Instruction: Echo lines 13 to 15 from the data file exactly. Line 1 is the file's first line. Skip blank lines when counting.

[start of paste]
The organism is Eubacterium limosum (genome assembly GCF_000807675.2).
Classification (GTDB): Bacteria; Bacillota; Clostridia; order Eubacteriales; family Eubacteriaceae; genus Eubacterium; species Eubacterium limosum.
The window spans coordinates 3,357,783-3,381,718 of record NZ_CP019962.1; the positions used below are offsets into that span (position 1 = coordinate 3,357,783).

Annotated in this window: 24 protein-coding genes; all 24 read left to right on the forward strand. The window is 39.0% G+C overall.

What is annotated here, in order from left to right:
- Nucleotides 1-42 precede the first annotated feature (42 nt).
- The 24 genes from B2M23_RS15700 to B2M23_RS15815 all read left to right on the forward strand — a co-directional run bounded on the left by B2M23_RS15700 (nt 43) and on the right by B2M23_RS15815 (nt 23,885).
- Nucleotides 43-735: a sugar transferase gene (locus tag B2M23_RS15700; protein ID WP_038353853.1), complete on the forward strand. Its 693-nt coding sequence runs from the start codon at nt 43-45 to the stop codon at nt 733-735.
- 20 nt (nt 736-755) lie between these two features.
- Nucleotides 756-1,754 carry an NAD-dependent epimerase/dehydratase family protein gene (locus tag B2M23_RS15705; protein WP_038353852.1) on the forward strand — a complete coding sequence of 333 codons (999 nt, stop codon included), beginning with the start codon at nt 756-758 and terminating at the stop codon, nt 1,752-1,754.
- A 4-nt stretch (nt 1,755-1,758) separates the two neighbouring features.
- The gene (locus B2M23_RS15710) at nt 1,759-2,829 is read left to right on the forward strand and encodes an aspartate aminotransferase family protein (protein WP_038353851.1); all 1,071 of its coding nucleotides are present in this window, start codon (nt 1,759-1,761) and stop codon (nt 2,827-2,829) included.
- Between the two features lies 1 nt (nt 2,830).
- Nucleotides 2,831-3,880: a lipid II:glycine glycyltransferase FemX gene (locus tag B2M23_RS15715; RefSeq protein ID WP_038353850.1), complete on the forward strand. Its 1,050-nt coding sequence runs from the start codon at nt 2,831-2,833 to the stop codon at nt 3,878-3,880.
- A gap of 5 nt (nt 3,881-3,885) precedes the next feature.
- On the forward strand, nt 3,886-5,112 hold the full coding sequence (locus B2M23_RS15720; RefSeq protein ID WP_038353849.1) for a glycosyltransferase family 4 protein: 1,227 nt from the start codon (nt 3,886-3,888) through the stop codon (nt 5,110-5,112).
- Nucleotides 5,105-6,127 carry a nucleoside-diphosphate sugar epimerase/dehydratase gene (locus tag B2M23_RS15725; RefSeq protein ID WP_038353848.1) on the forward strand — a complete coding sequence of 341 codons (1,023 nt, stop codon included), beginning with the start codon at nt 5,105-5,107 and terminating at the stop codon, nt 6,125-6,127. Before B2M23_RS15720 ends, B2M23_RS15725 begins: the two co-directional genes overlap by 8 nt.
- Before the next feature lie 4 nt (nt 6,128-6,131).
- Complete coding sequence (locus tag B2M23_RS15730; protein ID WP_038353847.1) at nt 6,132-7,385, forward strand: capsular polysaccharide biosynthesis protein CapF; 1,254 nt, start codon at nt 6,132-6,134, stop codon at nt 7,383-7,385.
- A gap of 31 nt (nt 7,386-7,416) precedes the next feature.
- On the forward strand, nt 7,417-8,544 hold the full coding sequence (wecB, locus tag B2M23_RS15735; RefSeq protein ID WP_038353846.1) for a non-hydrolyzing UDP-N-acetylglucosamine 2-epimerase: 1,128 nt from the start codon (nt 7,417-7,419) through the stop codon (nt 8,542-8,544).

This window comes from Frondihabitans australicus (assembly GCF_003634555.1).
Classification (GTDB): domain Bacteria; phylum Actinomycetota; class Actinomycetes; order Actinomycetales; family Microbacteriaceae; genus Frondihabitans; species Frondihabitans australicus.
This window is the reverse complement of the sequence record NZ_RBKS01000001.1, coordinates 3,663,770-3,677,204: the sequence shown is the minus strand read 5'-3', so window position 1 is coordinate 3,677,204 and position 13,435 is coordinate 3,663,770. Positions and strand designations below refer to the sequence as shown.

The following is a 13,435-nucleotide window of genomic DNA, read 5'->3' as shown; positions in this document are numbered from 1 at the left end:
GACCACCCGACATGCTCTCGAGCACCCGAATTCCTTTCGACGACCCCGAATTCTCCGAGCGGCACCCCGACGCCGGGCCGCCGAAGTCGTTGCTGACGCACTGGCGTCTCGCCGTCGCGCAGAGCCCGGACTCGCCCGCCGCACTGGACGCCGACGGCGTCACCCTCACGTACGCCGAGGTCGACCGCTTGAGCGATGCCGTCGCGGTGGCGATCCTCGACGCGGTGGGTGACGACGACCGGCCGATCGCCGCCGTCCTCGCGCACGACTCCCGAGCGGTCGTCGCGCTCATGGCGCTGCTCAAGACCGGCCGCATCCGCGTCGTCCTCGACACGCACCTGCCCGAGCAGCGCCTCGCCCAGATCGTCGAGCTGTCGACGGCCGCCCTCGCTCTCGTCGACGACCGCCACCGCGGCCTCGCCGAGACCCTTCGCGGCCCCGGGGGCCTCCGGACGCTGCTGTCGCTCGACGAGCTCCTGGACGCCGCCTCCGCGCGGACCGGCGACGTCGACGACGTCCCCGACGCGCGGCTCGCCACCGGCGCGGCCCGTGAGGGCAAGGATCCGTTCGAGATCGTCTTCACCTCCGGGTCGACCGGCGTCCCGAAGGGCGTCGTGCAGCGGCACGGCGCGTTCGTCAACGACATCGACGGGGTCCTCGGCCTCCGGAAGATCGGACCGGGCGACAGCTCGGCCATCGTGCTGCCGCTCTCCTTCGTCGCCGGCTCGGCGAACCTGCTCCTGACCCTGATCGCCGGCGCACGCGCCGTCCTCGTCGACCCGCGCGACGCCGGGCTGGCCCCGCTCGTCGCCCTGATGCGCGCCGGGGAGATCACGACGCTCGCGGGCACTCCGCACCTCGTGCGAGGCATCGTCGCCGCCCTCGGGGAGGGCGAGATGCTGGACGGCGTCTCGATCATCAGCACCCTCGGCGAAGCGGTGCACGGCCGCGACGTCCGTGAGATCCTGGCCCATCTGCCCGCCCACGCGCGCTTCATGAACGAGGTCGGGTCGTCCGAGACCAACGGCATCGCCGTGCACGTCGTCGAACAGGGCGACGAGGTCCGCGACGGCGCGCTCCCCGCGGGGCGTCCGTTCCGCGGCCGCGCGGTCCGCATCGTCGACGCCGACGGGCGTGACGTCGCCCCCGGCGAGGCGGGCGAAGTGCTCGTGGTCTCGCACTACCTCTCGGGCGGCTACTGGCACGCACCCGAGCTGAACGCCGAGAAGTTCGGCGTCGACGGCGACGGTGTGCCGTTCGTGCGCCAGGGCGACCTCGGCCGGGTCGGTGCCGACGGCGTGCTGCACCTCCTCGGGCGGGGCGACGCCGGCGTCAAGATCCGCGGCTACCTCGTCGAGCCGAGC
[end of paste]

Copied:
- Between the two features lies 1 nt (nt 2,830).
- Nucleotides 2,831-3,880: a lipid II:glycine glycyltransferase FemX gene (locus tag B2M23_RS15715; RefSeq protein ID WP_038353850.1), complete on the forward strand. Its 1,050-nt coding sequence runs from the start codon at nt 2,831-2,833 to the stop codon at nt 3,878-3,880.
- A gap of 5 nt (nt 3,881-3,885) precedes the next feature.